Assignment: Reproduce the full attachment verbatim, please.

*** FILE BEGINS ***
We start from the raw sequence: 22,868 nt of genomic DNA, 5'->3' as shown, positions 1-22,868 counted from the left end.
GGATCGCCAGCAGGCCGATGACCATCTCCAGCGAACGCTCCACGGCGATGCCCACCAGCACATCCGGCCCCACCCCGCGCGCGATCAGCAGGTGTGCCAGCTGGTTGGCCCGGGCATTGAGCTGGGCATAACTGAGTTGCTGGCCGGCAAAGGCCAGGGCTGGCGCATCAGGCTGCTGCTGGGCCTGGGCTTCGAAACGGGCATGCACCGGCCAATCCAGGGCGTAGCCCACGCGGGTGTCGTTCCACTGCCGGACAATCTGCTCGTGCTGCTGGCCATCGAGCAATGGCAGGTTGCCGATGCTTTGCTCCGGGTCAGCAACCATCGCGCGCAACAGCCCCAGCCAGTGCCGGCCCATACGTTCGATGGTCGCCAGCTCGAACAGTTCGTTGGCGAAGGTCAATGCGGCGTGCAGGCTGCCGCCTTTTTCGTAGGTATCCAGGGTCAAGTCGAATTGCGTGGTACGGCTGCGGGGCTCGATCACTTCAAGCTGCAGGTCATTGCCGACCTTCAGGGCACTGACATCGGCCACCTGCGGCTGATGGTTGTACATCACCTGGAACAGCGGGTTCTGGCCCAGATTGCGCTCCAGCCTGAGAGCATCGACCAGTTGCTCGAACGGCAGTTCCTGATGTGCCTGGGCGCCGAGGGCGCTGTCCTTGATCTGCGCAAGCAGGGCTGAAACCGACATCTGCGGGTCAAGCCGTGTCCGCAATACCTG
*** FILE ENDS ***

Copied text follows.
We start from the raw sequence: 22,868 nt of genomic DNA, 5'->3' as shown, positions 1-22,868 counted from the left end.
GGATCGCCAGCAGGCCGATGACCATCTCCAGCGAACGCTCCACGGCGATGCCCACCAGCACATCCGGCCCCACCCCGCGCGCGATCAGCAGGTGTGCCAGCTGGTTGGCCCGGGCATTGAGCTGGGCATAACTGAGTTGCTGGCCGGCAAAGGCCAGGGCTGGCGCATCAGGCTGCTGCTGGGCCTGGGCTTCGAAACGGGCATGCACCGGCCAATCCAGGGCGTAGCCCACGCGGGTGTCGTTCCACTGCCGGACAATCTGCTCGTGCTGCTGGCCATCGAGCAATGGCAGGTTGCCGATGCTTTGCTCCGGGTCAGCAACCATCGCGCGCAACAGCCCCAGCCAGTGCCGGCCCATACGTTCGATGGTCGCCAGCTCGAACAGTTCGTTGGCGAAGGTCAATGCGGCGTGCAGGCTGCCGCCTTTTTCGTAGGTATCCAGGGTCAAGTCGAATTGCGTGGTACGGCTGCGGGGCTCGATCACTTCAAGCTGCAGGTCATTGCCGACCTTCAGGGCACTGACATCGGCCACCTGCGGCTGATGGTTGTACATCACCTGGAACAGCGGGTTCTGGCCCAGATTGCGCTCCAGCCTGAGAGCATCGACCAGTTGCTCGAACGGCAGTTCCTGATGTGCCTGGGCGCCGAGGGCGCTGTCCTTGATCTGCGCAAGCAGGGCTGAAACCGACATCTGCGGGTCAAGCCGTGTCCGCAATACCTG